On February 7th, 2017, the United States Senate voted to take away the future of 50.2 million people.


You maybe know some of them. They are your siblings. Your nieces and nephews. Your sons and daughters. You’ve definitely seen some of them. You probably were one of them, just a few years ago. Most of them haven’t done anything remarkable yet, and now, they may never have the ability to.


They are the children of America. More specifically, they are the children currently enrolled in the American public school system


On the seventh of February, the Senate voted on Donald Trump’s pick for the United States Education Secretary, Betsy DeVos, a woman whose appointment to the position has been contentious at best. A billionaire who has never held any position in public education (or even received public education), she referred to public schooling as a “dead end”, called for the end of mandatory college sexual misconduct reporting, and said that it was best for schools to decide on an individual basis whether their security guards should be equipped with firearms. For “potential grizzlies”, no less.


Amongst a host of other things, DeVos also came under fire for plagiarising Assistant Attorney General Vanita Gupta during her senate hearing, and potentially bribing her way into the position she now holds. Of the twenty-three currently sitting senators that her family has donated to, only one of them did not vote to confirm her.


As the child of a public school teacher, I frankly find it insulting that a woman like this is allowed to decide what is best for our nation’s education system. The public school system has a host of problems, but few of them that reach a nationwide level of concern are caused by the teachers themselves. Rather, they are the product of bureaucracy, private companies that schools contract out to, and those in administrative positions having no experience with, and therefore no knowledge of how to deal with these issues.


Much like DeVos.


The “pay to play” system of education is especially unfair to minorities. Poor students rely on public education to provide any sort of equalizing factor, and the government providing funding schools would cut budgets to districts already struggling to stay afloat. A majority of private schools are both religious and Christian- 13% are non-sectarian, 3.2% are Jewish, and less than a percent are of other religions. Private schools also are not required to accommodate the disabled, and can provide their own standards for the vetting/training of teachers who work with handicapped students.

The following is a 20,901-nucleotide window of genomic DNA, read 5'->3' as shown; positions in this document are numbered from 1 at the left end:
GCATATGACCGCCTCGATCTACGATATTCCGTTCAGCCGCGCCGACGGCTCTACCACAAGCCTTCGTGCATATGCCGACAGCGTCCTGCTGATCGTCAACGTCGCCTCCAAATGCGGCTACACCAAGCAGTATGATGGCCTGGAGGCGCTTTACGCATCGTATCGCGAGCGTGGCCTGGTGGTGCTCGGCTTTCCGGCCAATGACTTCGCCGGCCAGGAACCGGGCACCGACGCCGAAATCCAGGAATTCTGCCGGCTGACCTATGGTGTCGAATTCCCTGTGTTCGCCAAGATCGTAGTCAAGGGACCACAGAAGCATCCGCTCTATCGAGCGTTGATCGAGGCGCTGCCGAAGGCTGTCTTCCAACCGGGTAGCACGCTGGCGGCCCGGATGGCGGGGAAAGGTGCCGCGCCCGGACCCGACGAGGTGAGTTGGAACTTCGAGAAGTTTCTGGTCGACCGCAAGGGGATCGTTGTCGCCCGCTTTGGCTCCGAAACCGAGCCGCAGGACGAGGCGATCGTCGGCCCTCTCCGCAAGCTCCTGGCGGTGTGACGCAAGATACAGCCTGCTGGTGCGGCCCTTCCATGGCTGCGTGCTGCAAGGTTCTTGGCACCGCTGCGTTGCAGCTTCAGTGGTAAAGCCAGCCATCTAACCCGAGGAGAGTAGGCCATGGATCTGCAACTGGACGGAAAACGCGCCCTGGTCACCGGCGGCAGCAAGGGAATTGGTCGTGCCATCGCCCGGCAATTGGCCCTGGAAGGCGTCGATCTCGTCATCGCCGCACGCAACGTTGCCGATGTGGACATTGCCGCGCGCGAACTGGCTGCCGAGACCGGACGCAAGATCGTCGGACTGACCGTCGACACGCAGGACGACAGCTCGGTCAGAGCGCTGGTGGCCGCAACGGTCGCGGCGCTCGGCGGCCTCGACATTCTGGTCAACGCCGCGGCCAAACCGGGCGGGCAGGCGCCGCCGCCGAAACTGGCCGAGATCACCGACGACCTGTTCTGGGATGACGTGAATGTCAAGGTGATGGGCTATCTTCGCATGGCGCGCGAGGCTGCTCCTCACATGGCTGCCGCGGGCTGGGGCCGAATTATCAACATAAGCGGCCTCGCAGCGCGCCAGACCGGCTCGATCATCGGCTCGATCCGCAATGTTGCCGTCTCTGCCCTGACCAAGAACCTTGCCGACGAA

It’s funny how the “school choice” that DeVos and those who support her are pushing for offers the people who need it most almost no choice at all.


Back to School Statistics, National Center for Education Statistics https://nces.ed.gov/fastfacts/display.asp?id=372

Betsy DeVos Confirmed as Education Secretary; Pence Breaks Tie, New York Times


Here’s How Much Betsy DeVos And Her Family Spent To Back The GOP Senators Who Confirmed Her, Huffington Post


Betsy DeVos appears to have plagiarized quotes for Senate questionnaire, CNN 

She’s a billionaire who said schools need guns to fight bears. Here’s what you may not know about Betsy DeVos., Washington Post


Betsy DeVos’s Education Hearing Erupts Into Partisan Debate, New York Times


Meet Betsy DeVos, Trump’s Secretary of Education Nominee, Snopes


Facts and Studies, Council for American Private Education


6 Things to Know About Private Schools and Special Education, Understood



  1. Great article! I absolutely agree. I was in the public school my entire life. For most of it, I was in the Kansas public schools, which are some of the worst in the country. There’s obviously a lot of work that’s needed to change the current public school system, and DeVos has made it obvious that she would rather place her focus and funding in other school systems -private and charter schools- rather than fix the system that affects more children than any other in our country. It’s honestly sad to know that we now have someone choosing the future of millions of children and teachers, when she’s never been in their position and admitted that she bought her way into the position of power… A lot of my high school teachers wore black to show that they mourned the end of the public education system as they know it, and I think that’s how a lot of us feel.
    Thank you for your insightful article!

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